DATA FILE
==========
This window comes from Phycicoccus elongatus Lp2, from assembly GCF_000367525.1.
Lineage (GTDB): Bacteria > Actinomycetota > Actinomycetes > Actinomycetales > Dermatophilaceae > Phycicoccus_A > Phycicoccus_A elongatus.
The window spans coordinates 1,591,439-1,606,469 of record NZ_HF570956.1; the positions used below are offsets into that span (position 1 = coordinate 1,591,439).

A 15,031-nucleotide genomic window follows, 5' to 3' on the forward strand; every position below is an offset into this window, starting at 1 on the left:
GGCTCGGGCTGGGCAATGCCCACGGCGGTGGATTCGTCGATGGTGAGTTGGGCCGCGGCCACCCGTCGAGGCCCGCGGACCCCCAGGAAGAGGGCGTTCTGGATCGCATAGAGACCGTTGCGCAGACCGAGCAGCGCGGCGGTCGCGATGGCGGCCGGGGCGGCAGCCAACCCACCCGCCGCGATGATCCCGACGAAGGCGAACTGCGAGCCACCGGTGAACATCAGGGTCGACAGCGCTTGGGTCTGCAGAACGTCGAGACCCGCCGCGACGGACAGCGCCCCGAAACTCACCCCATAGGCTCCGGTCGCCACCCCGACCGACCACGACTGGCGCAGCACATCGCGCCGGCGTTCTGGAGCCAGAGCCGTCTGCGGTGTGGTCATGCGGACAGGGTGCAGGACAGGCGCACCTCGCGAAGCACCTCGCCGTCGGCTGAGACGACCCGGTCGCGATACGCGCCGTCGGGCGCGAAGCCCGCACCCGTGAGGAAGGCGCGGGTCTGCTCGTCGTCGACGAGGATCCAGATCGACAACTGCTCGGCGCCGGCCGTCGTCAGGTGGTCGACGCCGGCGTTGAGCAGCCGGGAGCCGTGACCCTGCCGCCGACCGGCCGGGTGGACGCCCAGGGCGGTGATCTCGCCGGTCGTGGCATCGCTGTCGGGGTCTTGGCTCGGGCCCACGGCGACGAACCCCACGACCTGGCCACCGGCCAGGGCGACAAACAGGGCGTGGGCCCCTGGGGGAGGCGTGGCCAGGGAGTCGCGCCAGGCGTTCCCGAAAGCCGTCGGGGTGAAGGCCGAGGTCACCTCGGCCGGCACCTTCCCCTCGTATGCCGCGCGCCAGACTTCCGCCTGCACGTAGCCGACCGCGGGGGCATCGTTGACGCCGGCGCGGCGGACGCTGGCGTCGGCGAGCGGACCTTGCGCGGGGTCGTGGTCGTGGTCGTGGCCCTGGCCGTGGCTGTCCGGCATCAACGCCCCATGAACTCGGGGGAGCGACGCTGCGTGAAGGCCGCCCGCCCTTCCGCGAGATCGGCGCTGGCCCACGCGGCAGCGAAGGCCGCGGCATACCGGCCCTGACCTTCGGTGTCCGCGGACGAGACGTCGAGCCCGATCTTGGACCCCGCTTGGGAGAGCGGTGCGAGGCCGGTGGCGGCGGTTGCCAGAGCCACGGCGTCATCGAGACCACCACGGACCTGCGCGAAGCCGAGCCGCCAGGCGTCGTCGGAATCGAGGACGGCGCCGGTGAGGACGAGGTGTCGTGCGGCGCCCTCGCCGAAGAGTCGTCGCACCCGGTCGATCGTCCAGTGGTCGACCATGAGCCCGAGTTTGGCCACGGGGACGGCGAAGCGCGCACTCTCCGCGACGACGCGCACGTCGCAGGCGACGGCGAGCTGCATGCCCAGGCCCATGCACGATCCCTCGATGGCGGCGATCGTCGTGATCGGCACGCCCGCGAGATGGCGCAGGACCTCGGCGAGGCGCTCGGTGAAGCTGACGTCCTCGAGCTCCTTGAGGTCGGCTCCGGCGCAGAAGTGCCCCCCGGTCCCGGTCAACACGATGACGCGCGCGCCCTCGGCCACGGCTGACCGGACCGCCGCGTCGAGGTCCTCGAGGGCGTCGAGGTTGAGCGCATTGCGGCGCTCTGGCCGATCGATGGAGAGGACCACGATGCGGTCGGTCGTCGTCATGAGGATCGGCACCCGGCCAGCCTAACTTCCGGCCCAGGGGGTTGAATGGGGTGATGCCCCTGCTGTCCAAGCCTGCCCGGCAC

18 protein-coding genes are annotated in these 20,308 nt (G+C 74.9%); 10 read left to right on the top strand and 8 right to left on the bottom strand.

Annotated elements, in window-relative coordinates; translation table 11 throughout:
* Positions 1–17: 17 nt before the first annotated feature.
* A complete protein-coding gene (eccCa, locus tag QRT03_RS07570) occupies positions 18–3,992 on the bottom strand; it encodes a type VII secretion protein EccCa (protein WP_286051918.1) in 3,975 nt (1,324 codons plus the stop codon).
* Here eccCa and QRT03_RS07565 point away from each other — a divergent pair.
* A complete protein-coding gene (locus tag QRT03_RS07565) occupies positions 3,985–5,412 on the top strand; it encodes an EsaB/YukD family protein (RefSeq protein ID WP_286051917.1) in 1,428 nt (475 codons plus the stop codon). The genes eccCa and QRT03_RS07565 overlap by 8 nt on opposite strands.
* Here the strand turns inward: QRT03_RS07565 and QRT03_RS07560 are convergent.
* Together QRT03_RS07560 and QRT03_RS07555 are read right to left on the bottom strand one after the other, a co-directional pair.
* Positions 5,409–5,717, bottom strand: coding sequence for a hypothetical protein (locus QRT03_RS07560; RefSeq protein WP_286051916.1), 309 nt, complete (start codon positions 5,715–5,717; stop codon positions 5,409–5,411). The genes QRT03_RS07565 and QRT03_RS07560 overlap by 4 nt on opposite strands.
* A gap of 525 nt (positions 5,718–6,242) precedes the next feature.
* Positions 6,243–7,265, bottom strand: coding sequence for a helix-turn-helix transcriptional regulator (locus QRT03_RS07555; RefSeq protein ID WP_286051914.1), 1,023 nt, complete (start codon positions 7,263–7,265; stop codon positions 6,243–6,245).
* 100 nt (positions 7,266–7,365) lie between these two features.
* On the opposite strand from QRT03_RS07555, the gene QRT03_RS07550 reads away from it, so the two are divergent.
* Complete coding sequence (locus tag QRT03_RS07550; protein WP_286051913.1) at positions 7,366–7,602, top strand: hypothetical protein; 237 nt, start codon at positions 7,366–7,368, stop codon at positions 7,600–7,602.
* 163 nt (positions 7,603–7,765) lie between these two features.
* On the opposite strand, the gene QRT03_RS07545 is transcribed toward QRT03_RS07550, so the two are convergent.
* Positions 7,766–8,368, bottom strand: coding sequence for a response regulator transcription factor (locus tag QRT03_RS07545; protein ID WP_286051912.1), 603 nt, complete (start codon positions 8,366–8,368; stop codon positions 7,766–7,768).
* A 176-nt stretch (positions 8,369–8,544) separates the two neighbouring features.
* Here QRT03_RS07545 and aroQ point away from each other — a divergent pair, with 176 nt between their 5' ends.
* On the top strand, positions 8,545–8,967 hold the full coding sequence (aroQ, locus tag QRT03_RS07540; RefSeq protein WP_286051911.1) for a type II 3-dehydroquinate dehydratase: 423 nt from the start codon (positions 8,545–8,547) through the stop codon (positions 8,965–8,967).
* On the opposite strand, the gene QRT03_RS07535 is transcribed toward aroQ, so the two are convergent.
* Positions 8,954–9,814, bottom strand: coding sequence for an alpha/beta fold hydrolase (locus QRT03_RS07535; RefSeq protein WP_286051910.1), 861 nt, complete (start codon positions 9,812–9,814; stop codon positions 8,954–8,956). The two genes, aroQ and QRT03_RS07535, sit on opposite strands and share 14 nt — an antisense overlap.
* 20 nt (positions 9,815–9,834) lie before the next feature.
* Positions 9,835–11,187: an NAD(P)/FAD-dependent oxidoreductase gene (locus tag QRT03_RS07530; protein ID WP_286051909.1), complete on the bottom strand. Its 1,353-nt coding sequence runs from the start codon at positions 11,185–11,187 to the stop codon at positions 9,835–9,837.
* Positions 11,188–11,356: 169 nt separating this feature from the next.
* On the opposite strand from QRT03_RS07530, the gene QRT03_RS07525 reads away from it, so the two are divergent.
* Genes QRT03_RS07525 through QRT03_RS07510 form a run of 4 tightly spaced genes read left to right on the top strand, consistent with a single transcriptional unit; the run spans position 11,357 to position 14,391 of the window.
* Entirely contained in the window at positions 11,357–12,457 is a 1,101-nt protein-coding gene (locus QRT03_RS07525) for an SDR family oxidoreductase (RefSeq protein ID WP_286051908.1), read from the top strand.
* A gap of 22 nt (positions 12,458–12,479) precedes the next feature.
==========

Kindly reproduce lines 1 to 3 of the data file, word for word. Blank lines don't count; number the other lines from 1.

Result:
This window comes from Phycicoccus elongatus Lp2, from assembly GCF_000367525.1.
Lineage (GTDB): Bacteria > Actinomycetota > Actinomycetes > Actinomycetales > Dermatophilaceae > Phycicoccus_A > Phycicoccus_A elongatus.
The window spans coordinates 1,591,439-1,606,469 of record NZ_HF570956.1; the positions used below are offsets into that span (position 1 = coordinate 1,591,439).